excelled in high school but not gone to top colleges.”
Ultimately, CMC is at a crossroads:
Will we join Leonhardt’s list of deceptive colleges, or will we live up to our
word and widen our doors to high-achieving students of low-income backgrounds,
even if it means shortening the massive gates available to the upper
Regardless, we cannot sell ourselves
short. Admitting and enrolling more low-income students is just the beginning
of a long, grueling and culturally shifting challenge.
Besides focusing on admissions, CMC
needs foster a new social infrastructure which will allow non-white,
non-affluent students to feel as welcome and secure as their privileged peers.
This goes beyond the mantra of “personal and social responsibility” preached by
the Student Imperative.
It means using some of our $600 million
endowment to implement new programs strictly aimed at increasing the
number of low-income students of color. One way the school could begin do this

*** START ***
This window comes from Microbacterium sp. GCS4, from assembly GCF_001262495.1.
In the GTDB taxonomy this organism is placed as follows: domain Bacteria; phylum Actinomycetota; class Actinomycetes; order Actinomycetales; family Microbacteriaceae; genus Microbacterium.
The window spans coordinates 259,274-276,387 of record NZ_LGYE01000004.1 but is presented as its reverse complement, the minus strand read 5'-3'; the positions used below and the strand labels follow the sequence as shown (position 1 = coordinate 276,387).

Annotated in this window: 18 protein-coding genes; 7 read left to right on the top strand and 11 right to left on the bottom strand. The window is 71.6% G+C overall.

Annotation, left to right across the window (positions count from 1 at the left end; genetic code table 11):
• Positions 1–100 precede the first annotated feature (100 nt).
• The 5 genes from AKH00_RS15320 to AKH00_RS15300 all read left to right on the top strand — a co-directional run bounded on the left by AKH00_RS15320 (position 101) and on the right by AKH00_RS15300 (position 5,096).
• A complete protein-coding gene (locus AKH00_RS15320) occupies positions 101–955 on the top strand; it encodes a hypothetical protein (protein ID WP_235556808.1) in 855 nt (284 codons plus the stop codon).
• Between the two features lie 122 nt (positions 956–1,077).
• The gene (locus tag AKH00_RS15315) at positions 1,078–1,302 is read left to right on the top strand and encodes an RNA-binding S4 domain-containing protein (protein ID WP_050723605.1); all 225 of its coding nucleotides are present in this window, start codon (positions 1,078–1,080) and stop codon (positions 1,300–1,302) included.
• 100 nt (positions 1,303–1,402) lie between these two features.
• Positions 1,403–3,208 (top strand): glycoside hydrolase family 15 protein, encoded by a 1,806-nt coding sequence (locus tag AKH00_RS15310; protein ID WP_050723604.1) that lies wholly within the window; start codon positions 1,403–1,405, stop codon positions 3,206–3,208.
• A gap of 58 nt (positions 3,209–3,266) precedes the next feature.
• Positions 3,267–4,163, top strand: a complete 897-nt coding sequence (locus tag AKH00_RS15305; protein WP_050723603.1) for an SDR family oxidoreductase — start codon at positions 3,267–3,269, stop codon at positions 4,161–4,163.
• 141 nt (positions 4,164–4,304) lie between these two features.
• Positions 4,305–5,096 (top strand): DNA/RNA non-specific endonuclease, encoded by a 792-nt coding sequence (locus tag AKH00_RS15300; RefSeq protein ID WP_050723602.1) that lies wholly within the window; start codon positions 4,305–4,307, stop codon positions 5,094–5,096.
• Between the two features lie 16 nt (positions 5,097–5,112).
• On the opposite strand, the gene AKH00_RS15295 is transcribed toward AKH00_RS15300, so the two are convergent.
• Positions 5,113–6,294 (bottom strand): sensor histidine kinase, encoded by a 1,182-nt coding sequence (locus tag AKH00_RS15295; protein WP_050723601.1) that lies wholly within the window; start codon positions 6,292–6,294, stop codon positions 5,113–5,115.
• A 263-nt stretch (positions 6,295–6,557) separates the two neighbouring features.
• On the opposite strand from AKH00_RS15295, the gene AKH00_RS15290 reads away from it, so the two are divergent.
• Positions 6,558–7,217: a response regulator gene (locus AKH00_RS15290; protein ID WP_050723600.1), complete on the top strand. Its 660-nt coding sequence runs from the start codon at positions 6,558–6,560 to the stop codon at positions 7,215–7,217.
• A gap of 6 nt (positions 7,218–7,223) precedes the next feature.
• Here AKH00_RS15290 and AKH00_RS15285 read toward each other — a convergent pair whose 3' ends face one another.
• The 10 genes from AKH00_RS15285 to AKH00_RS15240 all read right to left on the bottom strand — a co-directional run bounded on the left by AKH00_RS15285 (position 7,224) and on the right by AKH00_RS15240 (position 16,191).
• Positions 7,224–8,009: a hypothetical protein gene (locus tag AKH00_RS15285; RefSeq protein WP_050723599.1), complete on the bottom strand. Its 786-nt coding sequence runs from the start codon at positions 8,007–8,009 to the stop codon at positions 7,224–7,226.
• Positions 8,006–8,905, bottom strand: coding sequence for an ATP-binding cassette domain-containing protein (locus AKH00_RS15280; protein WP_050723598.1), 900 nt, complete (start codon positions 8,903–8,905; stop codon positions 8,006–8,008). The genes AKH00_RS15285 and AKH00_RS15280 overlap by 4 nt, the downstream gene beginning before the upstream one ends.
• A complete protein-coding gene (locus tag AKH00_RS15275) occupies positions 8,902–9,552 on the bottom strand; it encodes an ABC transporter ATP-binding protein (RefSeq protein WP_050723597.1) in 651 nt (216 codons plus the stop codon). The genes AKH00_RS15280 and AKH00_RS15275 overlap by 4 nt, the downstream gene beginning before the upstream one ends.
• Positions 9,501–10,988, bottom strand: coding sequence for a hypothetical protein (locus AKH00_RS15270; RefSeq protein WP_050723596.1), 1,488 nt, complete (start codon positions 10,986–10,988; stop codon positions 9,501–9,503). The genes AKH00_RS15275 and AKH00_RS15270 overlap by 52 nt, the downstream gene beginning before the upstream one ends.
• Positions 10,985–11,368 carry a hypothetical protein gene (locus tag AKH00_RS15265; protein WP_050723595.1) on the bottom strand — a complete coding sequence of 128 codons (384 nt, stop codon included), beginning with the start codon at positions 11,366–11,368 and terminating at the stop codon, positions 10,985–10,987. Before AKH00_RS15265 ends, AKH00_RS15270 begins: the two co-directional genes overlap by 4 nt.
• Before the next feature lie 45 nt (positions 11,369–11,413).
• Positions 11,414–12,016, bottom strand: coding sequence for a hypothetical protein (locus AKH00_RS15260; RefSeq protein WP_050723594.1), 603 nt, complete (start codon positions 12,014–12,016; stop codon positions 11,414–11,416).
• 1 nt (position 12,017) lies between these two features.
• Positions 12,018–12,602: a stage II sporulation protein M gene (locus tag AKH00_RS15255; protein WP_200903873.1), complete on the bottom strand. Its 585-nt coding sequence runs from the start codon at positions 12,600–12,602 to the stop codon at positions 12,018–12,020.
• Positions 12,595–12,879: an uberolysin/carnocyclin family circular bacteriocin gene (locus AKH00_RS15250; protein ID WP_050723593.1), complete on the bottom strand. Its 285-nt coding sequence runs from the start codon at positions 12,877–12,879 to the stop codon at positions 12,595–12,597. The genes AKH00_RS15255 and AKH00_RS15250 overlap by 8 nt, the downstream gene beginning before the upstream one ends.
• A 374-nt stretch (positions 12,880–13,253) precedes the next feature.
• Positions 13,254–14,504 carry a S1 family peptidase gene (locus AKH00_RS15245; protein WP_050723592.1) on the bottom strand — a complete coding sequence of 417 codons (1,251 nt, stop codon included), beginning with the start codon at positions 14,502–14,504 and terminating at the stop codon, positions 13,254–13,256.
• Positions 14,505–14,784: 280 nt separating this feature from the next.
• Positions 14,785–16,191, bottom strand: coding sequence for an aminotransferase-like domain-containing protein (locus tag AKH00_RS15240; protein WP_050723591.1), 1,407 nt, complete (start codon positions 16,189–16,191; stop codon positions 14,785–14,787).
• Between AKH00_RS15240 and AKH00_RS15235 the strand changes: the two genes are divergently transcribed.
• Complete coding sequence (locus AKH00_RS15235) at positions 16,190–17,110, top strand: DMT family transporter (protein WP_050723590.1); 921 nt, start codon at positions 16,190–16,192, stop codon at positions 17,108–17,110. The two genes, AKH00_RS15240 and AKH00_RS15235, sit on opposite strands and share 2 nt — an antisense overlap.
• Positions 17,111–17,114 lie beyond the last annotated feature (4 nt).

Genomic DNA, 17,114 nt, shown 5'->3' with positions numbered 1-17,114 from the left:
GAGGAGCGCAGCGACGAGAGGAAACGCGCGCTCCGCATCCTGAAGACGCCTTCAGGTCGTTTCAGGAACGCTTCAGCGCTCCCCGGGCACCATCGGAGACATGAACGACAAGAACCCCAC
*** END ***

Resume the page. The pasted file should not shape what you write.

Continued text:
is by reinstating Posse and QuestBridge—or partnering up with similar
programs—as soon as possible.
The college should also consider
implementing an income-based affirmative action policy, especially since race-based
affirmative action has been losing public and judicial support over the last
“The happiest college in the world” must
trade in its discourse of unabashed happiness for one of cold-hearted honesty.
We must look at ourselves in the mirror, point out all of our institutional
flaws, and debate the alternatives. Only then do we have a shot of taking that
happiness beyond the realms of Green Beach and TNC.
Carlos Ballesteros CM ’16 is a sociology and history double major from Chicago, Illinois.